Biogeography of the two major arbovirus mosquito vectors, Aedes aegypti and Aedes albopictus (Diptera, Culicidae), in Madagascar
1 UMR CNRS 5557 Ecologie Microbienne, Université Lyon 1, 43 boulevard du 11 Novembre 1918, Villeurbanne cedex 69622, France
2 Département d'Entomologie, de la Facultés des Sciences d'Antananarivo, Antananarivo, Madagascar
3 Centre National de Recherche sur l'Environnement, Antananarivo, Madagascar
4 Institut Pasteur, Département de Virologie, Laboratoire Arbovirus et Insectes Vecteurs, Paris, France
5 CNRS; UMR 5558, Laboratoire de Biométrie et Biologie Evolutive, Université Lyon 1, Université de Lyon, Lyon, Villeurbanne F-69622, France
6 Laboratoire Arbovirus et Insectes Vecteurs, Institut Pasteur, Paris, France
Parasites & Vectors 2012, 5:56 doi:10.1186/1756-3305-5-56Published: 20 March 2012
In the past ten years, the Indian Ocean region has been the theatre of severe epidemics of chikungunya and dengue. These outbreaks coincided with a high increase in populations of Aedes albopictus that outcompete its sister taxon Aedes aegypti in most islands sampled. The objective of this work was to update the entomological survey of the two Aedes species in the island of Madagascar which has to face these arboviroses.
The sampling of Aedes mosquitoes was conducted during two years, from October 2007 to October 2009, in fifteen localities from eight regions of contrasting climates. Captured adults were identified immediately whereas immature stages were bred until adult stage for determination. Phylogenetic analysis was performed using two mtDNA genes, COI and ND5 and trees were constructed by the maximum likelihood (ML) method with the gene time reversible (GTR) model. Experimental infections with the chikungunya virus strain 06.21 at a titer of 107.5 pfu/mL were performed to evaluate the vector competence of field-collected mosquitoes. Disseminated infection rates were measured fourteen days after infection by immunofluorescence assay performed on head squashes.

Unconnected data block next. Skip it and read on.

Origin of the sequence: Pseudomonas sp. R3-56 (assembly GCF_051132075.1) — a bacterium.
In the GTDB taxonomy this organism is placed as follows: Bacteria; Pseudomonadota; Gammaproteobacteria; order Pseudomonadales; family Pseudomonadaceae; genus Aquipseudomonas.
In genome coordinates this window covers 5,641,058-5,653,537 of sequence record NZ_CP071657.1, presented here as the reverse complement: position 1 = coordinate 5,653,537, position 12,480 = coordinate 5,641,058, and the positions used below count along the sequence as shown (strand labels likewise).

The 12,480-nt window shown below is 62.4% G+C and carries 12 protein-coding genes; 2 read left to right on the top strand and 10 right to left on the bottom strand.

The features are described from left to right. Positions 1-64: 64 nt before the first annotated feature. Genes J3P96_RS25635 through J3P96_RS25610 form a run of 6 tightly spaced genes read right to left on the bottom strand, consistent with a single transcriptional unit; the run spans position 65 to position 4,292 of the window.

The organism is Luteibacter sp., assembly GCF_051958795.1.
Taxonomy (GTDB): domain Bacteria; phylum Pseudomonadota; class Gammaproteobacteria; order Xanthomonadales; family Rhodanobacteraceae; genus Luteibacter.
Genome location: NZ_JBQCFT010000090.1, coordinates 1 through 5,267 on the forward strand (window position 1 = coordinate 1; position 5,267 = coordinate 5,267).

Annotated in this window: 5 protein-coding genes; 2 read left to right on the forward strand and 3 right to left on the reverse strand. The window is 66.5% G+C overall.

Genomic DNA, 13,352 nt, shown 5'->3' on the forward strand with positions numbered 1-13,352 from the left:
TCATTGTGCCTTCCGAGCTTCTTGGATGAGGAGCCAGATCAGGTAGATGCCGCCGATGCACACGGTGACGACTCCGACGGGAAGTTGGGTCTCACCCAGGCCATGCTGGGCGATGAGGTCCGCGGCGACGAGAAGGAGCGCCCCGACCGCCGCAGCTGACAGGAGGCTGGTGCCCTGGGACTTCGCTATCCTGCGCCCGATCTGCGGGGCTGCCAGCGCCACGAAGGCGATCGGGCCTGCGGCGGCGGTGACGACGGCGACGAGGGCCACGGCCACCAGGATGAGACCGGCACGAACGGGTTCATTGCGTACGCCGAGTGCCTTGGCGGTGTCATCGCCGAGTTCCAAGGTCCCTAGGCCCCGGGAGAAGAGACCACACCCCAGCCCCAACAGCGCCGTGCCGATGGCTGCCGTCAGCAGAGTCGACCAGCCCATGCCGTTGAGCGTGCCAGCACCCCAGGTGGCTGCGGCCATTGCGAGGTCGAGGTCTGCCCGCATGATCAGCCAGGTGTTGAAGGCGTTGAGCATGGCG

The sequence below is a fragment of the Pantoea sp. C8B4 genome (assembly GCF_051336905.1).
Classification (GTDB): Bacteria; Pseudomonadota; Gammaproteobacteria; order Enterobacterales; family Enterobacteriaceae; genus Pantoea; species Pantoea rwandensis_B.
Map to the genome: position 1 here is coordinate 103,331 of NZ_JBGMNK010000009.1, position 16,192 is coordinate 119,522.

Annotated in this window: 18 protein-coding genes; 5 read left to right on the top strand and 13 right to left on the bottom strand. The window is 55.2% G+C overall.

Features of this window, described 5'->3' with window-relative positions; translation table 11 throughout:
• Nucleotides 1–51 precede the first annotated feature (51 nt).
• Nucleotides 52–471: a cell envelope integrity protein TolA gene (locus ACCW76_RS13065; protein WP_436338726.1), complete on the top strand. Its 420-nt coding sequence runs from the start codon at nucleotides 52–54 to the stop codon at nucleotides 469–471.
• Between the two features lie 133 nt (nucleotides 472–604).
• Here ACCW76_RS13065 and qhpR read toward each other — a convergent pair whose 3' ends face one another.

The species Aedes aegypti was detected in only six sites in native forests and natural reserves. In contrast, the species Aedes albopictus was found in 13 out of the 15 sites sampled. Breeding sites were mostly found in man-made environments such as discarded containers, used tires, abandoned buckets, coconuts, and bamboo cuts. Linear regression models showed that the abundance of Ae. albopictus was significantly influenced by the sampling region (F = 62.00, p < 2.2 × 10-16) and period (F = 36.22, p = 2.548 × 10-13), that are associated with ecological and climate variations. Phylogenetic analysis of the invasive Ae. albopictus distinguished haplotypes from South Asia and South America from those of Madagascar, but the markers used were not discriminant enough to discern Malagasy populations. The experimental oral infection method showed that six Ae. albopictus populations exhibited high dissemination infection rates for chikungunya virus ranging from 98 to 100%.
In Madagascar, Ae. albopictus has extended its geographical distribution whereas, Ae. aegypti has become rare, contrasting with what was previously observed. Changes are predominantly driven by human activities and the rainfall regime that provide suitable breeding sites for the highly anthropophilic mosquito Ae. albopictus. Moreover, these populations were found to be highly susceptible to chikungunya virus. In the light of this study, Ae. albopictus may have been involved in the recent outbreaks of chikungunya and dengue epidemics in Madagascar, and consequently, control measures should be promoted to limit its current expansion.